The basics about the VIN
What is a VIN?
A VIN is simply a car's vehicle identification number and is the identifying code for a specific automobile. The VIN can be viewed as your car's fingerprint, and no two vehicles in production may have the same VIN. The VIN is made up of 17 characters including capital letters and digits that combined create a unique identifier for the vehicle. The car's unique features, manufacturer and specifications can all be found within this vehicle identification number. It is commonly used for insurance coverage, license tag registration, warranty claims, thefts, and to track recalls.
Where can I find the VIN?
The Vehicle Identification Number (VIN) can be found on the drivers side of the vehicle on the dashboard. It is usually visible when standing outside the vehicle and looking through the windshield by the corner of it and on top of the dashboard. Sometimes a VIN is found inside the door jam on the drivers side of the car. If you already own a vehicle and have registered and insured it, then your car title, auto insurance policy and registration will all include the VIN on them.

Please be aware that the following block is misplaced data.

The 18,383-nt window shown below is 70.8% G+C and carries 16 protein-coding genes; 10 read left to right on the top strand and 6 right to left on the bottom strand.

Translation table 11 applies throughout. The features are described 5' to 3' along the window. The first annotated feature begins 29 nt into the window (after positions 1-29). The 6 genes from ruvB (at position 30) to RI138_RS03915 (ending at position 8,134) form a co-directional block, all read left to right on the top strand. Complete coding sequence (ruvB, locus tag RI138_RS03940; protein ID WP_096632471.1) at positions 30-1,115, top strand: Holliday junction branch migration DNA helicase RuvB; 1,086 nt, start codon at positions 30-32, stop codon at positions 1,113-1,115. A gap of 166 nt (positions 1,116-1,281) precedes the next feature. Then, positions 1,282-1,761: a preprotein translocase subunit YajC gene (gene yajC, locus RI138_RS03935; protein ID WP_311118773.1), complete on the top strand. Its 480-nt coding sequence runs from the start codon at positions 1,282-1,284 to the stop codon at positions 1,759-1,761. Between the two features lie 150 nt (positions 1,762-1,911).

Why do cars have Vehicle Identification Numbers?
There are numerous reasons why car manufacturers use VINs including but not limited to regulations by the National Highway Traffic Safety Administration (NHTSA). Car manufacturers use the VIN to provide proper replacement parts required for normal wear and tear as well as parts due to auto accidents. It is also used when a manufacturer does a recall for a particular vehicle problem.
How can a VIN help me?
If you're in the market for a pre-owned car the VIN is invaluable. It can be used to get a free record check from CARFAX which could save you a lot of headaches in the future and also provide you with bargaining power when negotiating on the vehicle. Then there's always the peace of mind knowing that the vehicle doesn't have flood damage or some other serious unseen issues that the seller is trying to hide.